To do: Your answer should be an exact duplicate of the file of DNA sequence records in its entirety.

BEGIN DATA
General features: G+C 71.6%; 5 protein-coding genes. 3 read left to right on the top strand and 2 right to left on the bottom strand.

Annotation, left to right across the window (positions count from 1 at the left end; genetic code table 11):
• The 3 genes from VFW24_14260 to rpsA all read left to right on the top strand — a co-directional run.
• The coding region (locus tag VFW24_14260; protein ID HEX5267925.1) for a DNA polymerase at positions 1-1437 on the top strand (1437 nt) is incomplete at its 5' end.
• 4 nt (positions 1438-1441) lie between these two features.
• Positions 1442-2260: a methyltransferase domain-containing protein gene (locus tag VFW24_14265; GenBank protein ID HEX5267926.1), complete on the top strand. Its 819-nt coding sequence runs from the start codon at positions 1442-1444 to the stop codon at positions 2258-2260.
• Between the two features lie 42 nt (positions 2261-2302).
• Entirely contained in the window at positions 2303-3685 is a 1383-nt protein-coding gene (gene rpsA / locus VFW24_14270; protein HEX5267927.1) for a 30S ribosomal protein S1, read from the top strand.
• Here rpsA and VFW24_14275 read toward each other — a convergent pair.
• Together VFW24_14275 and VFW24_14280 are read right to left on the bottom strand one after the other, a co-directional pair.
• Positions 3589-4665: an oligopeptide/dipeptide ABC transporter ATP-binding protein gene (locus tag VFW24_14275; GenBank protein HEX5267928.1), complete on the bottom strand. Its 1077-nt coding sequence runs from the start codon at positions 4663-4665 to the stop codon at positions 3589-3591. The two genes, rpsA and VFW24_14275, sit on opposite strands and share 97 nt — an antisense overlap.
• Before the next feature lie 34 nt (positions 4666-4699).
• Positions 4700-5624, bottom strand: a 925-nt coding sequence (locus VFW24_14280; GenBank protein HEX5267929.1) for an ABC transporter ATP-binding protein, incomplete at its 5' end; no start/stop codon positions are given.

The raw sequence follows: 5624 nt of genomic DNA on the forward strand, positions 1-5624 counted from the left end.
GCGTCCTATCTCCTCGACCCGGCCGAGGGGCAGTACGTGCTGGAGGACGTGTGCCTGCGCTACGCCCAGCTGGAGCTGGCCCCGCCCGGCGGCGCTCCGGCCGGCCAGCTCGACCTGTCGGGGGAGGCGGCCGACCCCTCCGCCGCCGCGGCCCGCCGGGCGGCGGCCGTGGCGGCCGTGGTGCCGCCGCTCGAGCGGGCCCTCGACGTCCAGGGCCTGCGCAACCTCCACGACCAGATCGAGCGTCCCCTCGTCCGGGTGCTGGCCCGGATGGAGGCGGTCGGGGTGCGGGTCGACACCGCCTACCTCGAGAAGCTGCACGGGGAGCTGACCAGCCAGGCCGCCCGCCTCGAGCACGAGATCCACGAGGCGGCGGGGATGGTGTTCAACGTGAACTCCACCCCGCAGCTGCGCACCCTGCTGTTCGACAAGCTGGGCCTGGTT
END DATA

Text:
General features: G+C 71.6%; 5 protein-coding genes. 3 read left to right on the top strand and 2 right to left on the bottom strand.

Annotation, left to right across the window (positions count from 1 at the left end; genetic code table 11):
• The 3 genes from VFW24_14260 to rpsA all read left to right on the top strand — a co-directional run.
• The coding region (locus tag VFW24_14260; protein ID HEX5267925.1) for a DNA polymerase at positions 1-1437 on the top strand (1437 nt) is incomplete at its 5' end.
• 4 nt (positions 1438-1441) lie between these two features.
• Positions 1442-2260: a methyltransferase domain-containing protein gene (locus tag VFW24_14265; GenBank protein ID HEX5267926.1), complete on the top strand. Its 819-nt coding sequence runs from the start codon at positions 1442-1444 to the stop codon at positions 2258-2260.
• Between the two features lie 42 nt (positions 2261-2302).
• Entirely contained in the window at positions 2303-3685 is a 1383-nt protein-coding gene (gene rpsA / locus VFW24_14270; protein HEX5267927.1) for a 30S ribosomal protein S1, read from the top strand.
• Here rpsA and VFW24_14275 read toward each other — a convergent pair.
• Together VFW24_14275 and VFW24_14280 are read right to left on the bottom strand one after the other, a co-directional pair.
• Positions 3589-4665: an oligopeptide/dipeptide ABC transporter ATP-binding protein gene (locus tag VFW24_14275; GenBank protein HEX5267928.1), complete on the bottom strand. Its 1077-nt coding sequence runs from the start codon at positions 4663-4665 to the stop codon at positions 3589-3591. The two genes, rpsA and VFW24_14275, sit on opposite strands and share 97 nt — an antisense overlap.
• Before the next feature lie 34 nt (positions 4666-4699).
• Positions 4700-5624, bottom strand: a 925-nt coding sequence (locus VFW24_14280; GenBank protein HEX5267929.1) for an ABC transporter ATP-binding protein, incomplete at its 5' end; no start/stop codon positions are given.

The raw sequence follows: 5624 nt of genomic DNA on the forward strand, positions 1-5624 counted from the left end.
GCGTCCTATCTCCTCGACCCGGCCGAGGGGCAGTACGTGCTGGAGGACGTGTGCCTGCGCTACGCCCAGCTGGAGCTGGCCCCGCCCGGCGGCGCTCCGGCCGGCCAGCTCGACCTGTCGGGGGAGGCGGCCGACCCCTCCGCCGCCGCGGCCCGCCGGGCGGCGGCCGTGGCGGCCGTGGTGCCGCCGCTCGAGCGGGCCCTCGACGTCCAGGGCCTGCGCAACCTCCACGACCAGATCGAGCGTCCCCTCGTCCGGGTGCTGGCCCGGATGGAGGCGGTCGGGGTGCGGGTCGACACCGCCTACCTCGAGAAGCTGCACGGGGAGCTGACCAGCCAGGCCGCCCGCCTCGAGCACGAGATCCACGAGGCGGCGGGGATGGTGTTCAACGTGAACTCCACCCCGCAGCTGCGCACCCTGCTGTTCGACAAGCTGGGCCTGGTT